the highest reported age at death is now well above 110 years and appears to increase over time.The number of centenarians has doubled every decade since 1960 in low-mortality countries, refuting the belief held two decades ago that this number could not increase.
(Much controversy about the limits to life expectancy continues among demographers.)
These past demographic changes and current uncertainties raise questions about the potential for human longevity and our collective future.
“Because the medicine progresses, we should be able to live long more.”
“No way! There are some problems, like the environmental disruption. We may no longer live long.”
The most important questions relate to the limits to life expectancy and to the future number of the oldest old, both nonagenarians and centenarians. In addition, there is particular interest in the health status of the oldest old.
The levels of functional ability and robustness or frailty are major determinants of the quality of life of the oldest old.
It is important to know whether life expectancy in good health can progress proportionally with total life expectancy.
Don’t say, “we should only live long.”
A centenarian is a person who lives to or beyond the age of 100 years. Because life expectancies worldwide are less than 100, the term is invariably associated with longevity.
A supercentenarian is a person who has lived to the age of 110 or more, something only achieved by about one in 1,000 centenarians.
Even rarer is a person who has lived to age 115 – there are only tens of people in recorded history who have indisputably reached this age.
Now, the United Nations estimated that there were over 450,000 living centenarians worldwide. As life expectancy is increasing across the world, and the world population has also increased rapidly, the number of centenarians is expected to increase quickly in the future.
The United States currently has the greatest number of known centenarians of any nation with 53,364 according to the 2010 Census, 82.8% of US centenarians were female. Japan has the second-largest number of centenarians, with an estimated 51,376 as of September 2012.
The total number of living centenarians in the world remains uncertain. It was estimated by the Population Division of the United Nations as 23,000 in 1950, 110,000 in 1990, 150,000 in 1995, 209,000 in 2000, 324,000 in 2005 and 455,000 in 2009.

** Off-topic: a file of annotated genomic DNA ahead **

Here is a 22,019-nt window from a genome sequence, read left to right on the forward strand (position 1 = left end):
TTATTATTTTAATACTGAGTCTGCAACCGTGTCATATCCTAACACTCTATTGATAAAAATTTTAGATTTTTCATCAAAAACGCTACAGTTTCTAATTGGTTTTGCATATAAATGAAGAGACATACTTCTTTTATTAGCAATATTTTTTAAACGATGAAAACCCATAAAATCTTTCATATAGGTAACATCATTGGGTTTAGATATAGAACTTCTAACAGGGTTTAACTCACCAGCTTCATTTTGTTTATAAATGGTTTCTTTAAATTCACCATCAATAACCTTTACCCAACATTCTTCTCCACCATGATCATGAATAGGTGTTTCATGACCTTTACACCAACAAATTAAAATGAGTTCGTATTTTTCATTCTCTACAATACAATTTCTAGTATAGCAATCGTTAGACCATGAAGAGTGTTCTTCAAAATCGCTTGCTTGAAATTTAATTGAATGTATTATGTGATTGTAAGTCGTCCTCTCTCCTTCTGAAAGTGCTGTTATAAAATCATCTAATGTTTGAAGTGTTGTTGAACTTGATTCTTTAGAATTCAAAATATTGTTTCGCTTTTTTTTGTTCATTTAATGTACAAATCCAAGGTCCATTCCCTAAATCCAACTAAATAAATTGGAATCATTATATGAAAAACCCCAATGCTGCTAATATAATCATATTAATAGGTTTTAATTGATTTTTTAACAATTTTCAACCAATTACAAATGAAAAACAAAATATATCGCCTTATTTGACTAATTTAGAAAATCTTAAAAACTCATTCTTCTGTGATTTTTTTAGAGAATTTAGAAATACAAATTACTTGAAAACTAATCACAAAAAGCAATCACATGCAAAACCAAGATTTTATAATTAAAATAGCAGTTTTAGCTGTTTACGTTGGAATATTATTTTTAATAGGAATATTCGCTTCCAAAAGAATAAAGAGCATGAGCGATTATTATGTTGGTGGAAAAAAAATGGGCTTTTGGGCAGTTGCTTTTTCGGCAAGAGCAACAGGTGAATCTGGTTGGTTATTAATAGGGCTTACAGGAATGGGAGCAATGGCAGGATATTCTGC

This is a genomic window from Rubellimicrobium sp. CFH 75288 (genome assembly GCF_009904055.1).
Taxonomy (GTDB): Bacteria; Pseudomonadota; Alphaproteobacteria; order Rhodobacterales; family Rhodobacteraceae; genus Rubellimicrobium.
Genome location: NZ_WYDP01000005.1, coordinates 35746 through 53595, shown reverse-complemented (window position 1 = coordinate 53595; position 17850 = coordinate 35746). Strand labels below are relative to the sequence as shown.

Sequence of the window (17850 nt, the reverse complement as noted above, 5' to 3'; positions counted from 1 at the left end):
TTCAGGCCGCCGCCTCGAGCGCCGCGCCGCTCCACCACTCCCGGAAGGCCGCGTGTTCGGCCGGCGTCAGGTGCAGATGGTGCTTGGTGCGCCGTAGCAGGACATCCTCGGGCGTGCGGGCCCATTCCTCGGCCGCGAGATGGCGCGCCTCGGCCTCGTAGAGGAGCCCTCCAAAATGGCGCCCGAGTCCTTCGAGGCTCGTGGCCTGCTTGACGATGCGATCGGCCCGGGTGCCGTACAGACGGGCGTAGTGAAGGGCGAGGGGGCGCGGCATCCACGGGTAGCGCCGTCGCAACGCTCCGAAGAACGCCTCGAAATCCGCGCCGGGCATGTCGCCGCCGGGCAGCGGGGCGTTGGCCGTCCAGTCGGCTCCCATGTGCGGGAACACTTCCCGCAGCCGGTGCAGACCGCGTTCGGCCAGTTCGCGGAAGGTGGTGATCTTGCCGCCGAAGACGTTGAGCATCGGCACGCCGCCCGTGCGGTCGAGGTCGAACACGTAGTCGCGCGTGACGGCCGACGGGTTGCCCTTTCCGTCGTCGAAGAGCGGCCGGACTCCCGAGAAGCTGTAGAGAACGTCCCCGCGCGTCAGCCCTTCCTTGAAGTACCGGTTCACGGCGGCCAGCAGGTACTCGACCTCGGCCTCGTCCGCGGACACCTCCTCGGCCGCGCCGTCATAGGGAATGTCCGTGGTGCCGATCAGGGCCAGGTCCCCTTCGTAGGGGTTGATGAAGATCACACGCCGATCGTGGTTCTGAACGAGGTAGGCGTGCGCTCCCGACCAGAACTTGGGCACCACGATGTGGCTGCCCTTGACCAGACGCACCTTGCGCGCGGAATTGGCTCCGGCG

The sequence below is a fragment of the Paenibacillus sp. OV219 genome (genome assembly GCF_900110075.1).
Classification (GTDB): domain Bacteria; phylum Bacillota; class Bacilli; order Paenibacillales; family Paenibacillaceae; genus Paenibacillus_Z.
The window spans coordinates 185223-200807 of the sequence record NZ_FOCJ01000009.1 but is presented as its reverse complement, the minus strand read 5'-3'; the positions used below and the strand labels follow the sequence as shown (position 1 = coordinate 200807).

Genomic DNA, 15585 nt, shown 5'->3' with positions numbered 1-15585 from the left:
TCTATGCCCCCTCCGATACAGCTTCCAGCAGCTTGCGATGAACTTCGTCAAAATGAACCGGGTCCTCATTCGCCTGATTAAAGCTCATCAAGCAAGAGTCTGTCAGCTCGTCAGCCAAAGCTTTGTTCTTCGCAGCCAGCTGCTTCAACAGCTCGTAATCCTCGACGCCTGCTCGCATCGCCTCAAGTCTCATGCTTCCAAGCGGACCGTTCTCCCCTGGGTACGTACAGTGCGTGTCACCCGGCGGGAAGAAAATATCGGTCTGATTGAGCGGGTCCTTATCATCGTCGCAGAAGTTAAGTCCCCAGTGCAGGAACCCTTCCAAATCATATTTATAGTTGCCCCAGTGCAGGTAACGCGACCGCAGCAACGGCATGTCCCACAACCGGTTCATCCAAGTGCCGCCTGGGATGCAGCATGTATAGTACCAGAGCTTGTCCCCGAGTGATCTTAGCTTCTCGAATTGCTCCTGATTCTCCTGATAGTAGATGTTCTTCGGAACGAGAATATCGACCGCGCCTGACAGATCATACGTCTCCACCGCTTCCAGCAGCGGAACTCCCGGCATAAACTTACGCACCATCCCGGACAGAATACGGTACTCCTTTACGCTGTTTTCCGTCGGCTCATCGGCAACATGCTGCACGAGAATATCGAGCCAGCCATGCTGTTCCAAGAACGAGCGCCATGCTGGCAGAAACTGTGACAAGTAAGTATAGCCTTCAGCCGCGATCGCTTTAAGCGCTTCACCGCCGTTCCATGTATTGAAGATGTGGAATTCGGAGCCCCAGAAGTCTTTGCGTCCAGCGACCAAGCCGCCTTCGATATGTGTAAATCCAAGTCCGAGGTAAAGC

Japan’s centenarian population tops 60,000 for first time!
The number of centenarians in Japan has topped 60,000 for the first time ever, hitting a record high for the 45th straight year, the Ministry of Health, Labor and Welfare said.
The number of people aged 100 or older is expected to total 61,568. When the ministry started compiling the statistics in 1963, the nation only had 153 centenarians. The number exceeded 10,000 in 1998, 30,000 in 2007, and 50,000 in 2012, as the aging of the country’s population progressed.
In Japan, the number of centenarians is highly skewed towards females. Japan in fiscal year 2016 had 57,525 female centenarians, while males were 8,167.
The latest survey showed that women account for 87.3 percent of the total number of people over 100 years old.
I don’t want to live to be 100 years old
In the spring of 2016, a 99-year-old Japanese woman committed suicide. All her friends of the same generation died.
“I don’t have friends.”
“I don’t want to live anymore.”
It seemed to be her favorite phrases…
◉ Harmonious households…
◉ The family who looks happy…
On the other hand,
The corpse of a woman was washed ashore on the shore in Kobe city, Hyogo Prefecture.
(Her cause of death is suicide)
Her name is Miyoko (a fictitious name)
She lost her husband and has lived as one for a long time.However…
◉ She doesn’t have any economical uneasiness
◉ The relation between family (with her children) is good
◉ The neighborly relations are good, too
She did enjoy being stylish, though she used some services ( support of the everyday life , like meal and care).She was really in good health. She was well enough to dress up.
It was thought that she spent a happy life.
Her favorite phrase was the following words.
“I don’t want to become 100 years old.”